Prime Minister Tony Blair said Tuesday that Islamic head scarves are a sign of separation and Britain's Muslims should be encouraged to integrate with mainstream society in order to improve the quality of their lives.

Blair's comments represented a strong stand in an emotional debate that has raised broad questions about Muslim communities' ties with the rest of Britain.

The issue gained attention two weeks ago when former Foreign Secretary Jack Straw, now leader of the House of Commons, said Muslim women visiting his office should remove their veils. A Muslim teaching assistant in northern England was then suspended from her job for refusing to remove a black veil that left only her eyes visible.

The incidents have set off an angry back-and-forth about a garment seen as a symbol of some Muslims' reluctance to fully integrate into British life. The issue of alienation was brought painfully to Britons' attention last year, when four young British Muslims carried out suicide bombings that killed 52 commuters on London's transit network.

Blair said Tuesday that the veil "is a mark of separation, and that's why it makes other people from outside the community feel uncomfortable."

"People want to know that the Muslim community in particular but actually all minority communities have got the balance right between integration and multiculturalism," he said.

Blair said evidence shows that "when people do integrate more, they achieve more as well. There is a reason why minority communities that have integrated well then end up doing better, achieving more, attaining more."

He defended the local education authority's handling of the case involving the teaching assistant, saying it had the right to decide whether the veil interfered with Aishah Azmi's ability to carry out her work.

He didn't say, however, whether he specifically supported Azmi's suspension. She has taken her case to an industrial tribunal, a court that handles cases on employment law, which will make a decision in the next few weeks.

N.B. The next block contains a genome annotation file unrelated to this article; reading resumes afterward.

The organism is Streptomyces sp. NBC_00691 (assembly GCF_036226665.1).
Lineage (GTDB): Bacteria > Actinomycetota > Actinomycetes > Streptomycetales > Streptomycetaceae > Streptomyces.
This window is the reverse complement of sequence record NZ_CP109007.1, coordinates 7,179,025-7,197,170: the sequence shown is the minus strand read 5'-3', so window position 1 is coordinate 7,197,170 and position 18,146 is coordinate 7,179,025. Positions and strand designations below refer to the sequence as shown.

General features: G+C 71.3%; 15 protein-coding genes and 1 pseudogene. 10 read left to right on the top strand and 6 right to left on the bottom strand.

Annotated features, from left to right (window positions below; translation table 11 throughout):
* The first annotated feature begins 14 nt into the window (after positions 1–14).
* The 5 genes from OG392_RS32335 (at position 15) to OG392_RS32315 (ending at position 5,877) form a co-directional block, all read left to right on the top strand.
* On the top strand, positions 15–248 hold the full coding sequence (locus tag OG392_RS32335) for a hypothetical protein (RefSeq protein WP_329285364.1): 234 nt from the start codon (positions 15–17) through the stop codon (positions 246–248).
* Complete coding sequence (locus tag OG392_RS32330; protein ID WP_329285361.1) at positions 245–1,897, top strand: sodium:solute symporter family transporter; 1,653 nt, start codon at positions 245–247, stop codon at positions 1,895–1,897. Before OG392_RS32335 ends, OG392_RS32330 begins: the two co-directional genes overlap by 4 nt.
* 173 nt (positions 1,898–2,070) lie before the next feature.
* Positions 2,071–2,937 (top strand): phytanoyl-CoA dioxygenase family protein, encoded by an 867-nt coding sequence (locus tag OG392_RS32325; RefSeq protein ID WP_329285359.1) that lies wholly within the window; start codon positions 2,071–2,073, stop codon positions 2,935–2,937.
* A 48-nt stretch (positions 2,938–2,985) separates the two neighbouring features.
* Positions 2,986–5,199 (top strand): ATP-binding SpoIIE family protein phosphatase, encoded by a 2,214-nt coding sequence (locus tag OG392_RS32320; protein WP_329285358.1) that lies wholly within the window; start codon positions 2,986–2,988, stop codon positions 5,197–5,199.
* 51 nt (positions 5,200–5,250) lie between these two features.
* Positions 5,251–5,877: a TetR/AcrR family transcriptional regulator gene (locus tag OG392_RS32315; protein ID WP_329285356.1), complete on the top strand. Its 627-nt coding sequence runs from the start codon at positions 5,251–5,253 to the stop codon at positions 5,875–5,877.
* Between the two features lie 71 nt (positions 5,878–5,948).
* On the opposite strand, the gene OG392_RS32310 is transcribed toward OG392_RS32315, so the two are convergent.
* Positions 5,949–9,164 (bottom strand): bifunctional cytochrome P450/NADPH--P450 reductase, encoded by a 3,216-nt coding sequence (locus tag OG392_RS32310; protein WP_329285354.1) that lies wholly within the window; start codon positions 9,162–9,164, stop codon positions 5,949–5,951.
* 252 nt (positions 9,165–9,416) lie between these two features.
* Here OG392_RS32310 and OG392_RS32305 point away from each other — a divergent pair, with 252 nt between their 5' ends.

The prime minister also angrily rejected suggestions that British foreign policy — particularly the country's support for the wars in Iraq and Afghanistan — has helped radicalize some young Muslims.

"It's absurd," he said, adding that opposition to the conflicts does not justify terrorism.

"If (radicals) are going to use that as an excuse to cause further extremism or violence, that is a reflection on them, it's not a reflection on the work we are doing in Iraq or Afghanistan," he said.

Britain's army chief set off a firestorm last week by telling a newspaper that British troops should leave Iraq soon because they were provoking violence rather than preventing it.

Blair repeated his contention that Gen. Richard Dannatt's comments were in accord with government policy because he was not suggesting that British forces leave before Iraqi troops were ready to take over their security duties.

Blair vehemently defended Britain's deployments in Iraq and Afghanistan, saying both missions were important "for the security of our country, the security of the world."

"If we walk away before the job is done from either of those two countries, we will leave a situation in which the very people that we're fighting everywhere, including in extremism in our own country, are heartened and emboldened and we can't afford that to happen," he said.

"What we've got to do is to see that job through."